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Date Permissions Signed


Date of Award

Winter 2022

Document Type

Masters Thesis

Department or Program Affiliation


Degree Name

Master of Arts (MA)



First Advisor

Pine, Judith M.S.

Second Advisor

Keppie, Christina

Third Advisor

Fisher, Josh.


Heritage language is a powerful register through which heritage as a political construct is created and an individual’s language and ethnic identity are thereby performed. Norwegian, the focus language of this thesis, has benefited from formal structural racism in the form of United States immigration laws as well as pervasive white privilege which places heritage languages of BIPOC groups at a significant disadvantage and marks speakers of those languages as deficient. Although Norwegian has, as a result of this privileged position, been less vulnerable to the language shift which affects many of the world’s languages, the language ideologies which Norwegian heritage speakers in the US engage with shape languages attitudes in ways that may be antithetical to language maintenance – the most paramount ideology in the present study being the Critical Norwegian Listening Subject created via stancetaking. Through qualitative data collected by participant observation and semi-structured interviews this thesis examines how Norwegian heritage language learners engage with their language and ethnic identities and sheds light on the factors that create discrepancies in how different HLs are treated in the US while also exploring the barriers that learners face.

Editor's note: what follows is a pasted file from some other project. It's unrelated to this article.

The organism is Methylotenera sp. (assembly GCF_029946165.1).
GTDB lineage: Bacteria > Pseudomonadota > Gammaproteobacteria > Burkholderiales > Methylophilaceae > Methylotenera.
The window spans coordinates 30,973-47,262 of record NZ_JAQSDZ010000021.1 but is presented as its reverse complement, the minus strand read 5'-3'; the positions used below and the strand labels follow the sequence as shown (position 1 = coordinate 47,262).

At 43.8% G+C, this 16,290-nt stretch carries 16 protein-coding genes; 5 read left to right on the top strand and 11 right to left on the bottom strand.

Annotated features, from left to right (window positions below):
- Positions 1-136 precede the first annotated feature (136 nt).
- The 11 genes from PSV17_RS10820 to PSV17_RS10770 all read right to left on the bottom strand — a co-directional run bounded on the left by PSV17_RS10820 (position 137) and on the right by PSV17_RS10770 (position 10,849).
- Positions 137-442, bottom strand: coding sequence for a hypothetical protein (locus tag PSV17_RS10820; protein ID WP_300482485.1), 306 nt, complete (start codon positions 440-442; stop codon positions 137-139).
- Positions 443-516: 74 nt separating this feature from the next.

linguistics, linguistic anthropology, language identity, heritage language, language ideology


Western Washington University

OCLC Number


Subject – LCSH

Heritage language speakers--United States; Anthropological linguistics--United States; Norwegian language--United States

Geographic Coverage

United States




masters theses




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